The show opens with an installation impossible to ignore both for its sheer size and oddly prosaic contents. Simon Denny’s (New Zealand, 1982) installation The Personal Effects of Kim dotcom displays the brash taste of the dot-com-bubble millionaire and founder of content-sharing platform Megaupload through replicas of the possessions seized from him by the US government upon his indictment in 2012. Denny’s decontextualisation and appropriation of these objects – that are ‘his’ as much as the content Kim hosted on his website – addresses questions surrounding authenticity, appropriation, (virtual) ownership and the continued power of objects to root our identity in the physical world.
Following Denny’s work, much of the show feels profoundly poetic, with an overriding amount of video-based pieces conjuring contemplative visual narratives that vacillate between the romantically alluring, comically absurd and jarringly dystopic. David Raymond Conroy’s (1978, UK) commission constitutes a humourously self-conscious meta-investigation into the ethics and sincerity of his own art making while on his Zabludowicz residence in Las Vegas. A stunningly colourful video-piece by Korakrit Arunanondchai (Bangok, 1986) explores Eastern vs. Western identity through spiritual Buddhist iconography collaged with the unsettling effects of globalisation, commerce and cultural tourism. The Thailand native’s arresting visions sink into my mind just as I myself sink into the exceptionally comfy beanbags placed in front of the large plasma TV displaying the artwork. Another strong curatorial thread is the scrutiny of what it means to be a woman in the internet era, ranging from Aleksandra Domanović’s unsettling representations of female bodies violated by popular science-fiction technologies to Ann Hirsch’s personal accounts of her teenage experiences in mid-nineties chat rooms.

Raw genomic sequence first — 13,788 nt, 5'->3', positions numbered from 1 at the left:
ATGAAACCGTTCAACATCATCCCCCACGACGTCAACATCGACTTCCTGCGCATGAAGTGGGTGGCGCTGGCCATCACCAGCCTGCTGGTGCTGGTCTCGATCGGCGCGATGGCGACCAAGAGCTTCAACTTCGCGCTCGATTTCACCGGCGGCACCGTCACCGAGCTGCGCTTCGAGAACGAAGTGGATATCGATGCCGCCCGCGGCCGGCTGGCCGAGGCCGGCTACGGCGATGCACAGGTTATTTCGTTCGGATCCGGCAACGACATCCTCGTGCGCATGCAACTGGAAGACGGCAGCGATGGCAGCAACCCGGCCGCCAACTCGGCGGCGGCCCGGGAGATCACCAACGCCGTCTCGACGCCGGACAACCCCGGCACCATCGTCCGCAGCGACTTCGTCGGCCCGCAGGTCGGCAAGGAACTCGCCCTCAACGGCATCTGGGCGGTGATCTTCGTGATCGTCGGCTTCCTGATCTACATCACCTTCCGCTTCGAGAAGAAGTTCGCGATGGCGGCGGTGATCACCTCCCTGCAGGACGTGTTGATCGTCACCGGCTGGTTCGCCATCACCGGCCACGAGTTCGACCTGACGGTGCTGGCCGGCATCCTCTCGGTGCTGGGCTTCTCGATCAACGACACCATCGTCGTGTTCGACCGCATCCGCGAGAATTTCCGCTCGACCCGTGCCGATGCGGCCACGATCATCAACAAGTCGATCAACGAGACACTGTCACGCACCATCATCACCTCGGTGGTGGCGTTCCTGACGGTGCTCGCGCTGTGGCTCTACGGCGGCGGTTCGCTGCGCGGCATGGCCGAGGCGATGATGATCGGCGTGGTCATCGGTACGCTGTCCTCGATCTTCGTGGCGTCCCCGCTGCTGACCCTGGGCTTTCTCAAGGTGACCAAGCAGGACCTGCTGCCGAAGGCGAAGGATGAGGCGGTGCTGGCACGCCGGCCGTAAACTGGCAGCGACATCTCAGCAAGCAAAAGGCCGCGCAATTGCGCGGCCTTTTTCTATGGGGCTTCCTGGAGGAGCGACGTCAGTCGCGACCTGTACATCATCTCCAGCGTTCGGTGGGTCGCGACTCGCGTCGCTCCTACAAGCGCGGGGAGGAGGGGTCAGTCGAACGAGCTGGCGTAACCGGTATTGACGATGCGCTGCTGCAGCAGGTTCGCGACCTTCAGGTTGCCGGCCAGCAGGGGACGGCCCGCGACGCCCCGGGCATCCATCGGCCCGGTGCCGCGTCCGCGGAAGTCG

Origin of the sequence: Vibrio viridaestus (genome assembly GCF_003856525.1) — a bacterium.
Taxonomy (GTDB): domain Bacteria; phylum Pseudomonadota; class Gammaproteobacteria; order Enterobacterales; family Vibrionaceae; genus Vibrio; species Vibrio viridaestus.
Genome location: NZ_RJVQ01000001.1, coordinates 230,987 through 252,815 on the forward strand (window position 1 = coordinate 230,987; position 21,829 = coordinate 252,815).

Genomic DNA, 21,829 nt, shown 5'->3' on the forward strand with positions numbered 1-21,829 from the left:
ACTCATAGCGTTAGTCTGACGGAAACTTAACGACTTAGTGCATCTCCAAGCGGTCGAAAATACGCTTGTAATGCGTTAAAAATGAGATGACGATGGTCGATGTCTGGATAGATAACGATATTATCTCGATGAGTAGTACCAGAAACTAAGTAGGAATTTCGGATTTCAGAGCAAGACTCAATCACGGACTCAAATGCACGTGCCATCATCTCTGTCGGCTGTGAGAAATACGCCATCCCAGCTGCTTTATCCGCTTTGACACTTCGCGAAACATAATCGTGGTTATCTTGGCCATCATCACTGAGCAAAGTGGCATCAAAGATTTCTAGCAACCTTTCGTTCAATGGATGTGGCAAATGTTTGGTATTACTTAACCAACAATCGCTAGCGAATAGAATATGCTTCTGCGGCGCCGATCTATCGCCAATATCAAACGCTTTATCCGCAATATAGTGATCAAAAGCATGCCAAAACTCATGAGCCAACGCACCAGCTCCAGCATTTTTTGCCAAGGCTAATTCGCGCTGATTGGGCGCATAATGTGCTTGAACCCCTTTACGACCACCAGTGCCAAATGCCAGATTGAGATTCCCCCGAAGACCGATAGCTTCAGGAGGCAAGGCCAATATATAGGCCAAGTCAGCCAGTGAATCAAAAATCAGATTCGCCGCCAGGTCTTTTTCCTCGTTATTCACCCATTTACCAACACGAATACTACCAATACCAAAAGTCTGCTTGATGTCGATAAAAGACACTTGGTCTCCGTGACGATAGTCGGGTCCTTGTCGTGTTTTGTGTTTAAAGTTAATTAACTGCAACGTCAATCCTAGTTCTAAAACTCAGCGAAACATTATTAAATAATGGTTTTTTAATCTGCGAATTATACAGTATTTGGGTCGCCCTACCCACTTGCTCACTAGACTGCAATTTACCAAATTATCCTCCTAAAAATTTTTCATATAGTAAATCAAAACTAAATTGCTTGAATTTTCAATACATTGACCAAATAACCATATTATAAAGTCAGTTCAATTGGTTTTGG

With its depth and complexity, it is difficult to keep sight of a prevailing sentiment for Emotional Supply Chains; hopeful or despondent, celebratory or lamenting, pleasant or sinister? Yet this heterogeneous instability adequately reflects the disparate ways in which we locate and present ourselves emotionally and ethically, both in the digital and physical worlds. If anything, the exhibition suggests that since the 2000s both art and technology have perpetually mirrored the emotional turmoil, moral doubt and personal conundrums that have, and likely always will, characterise our multifarious, volatile, fluid sense of self.
Emotional Supply Chains is on display until the 17th of July. James Ireland’s work can be seen until 12th of June, after which Victoria Adam takes over.
The Zabludowicz Collection is free of entry and open to the public Thursday through Sunday, 12pm-6pm.
176 Prince of Wales Road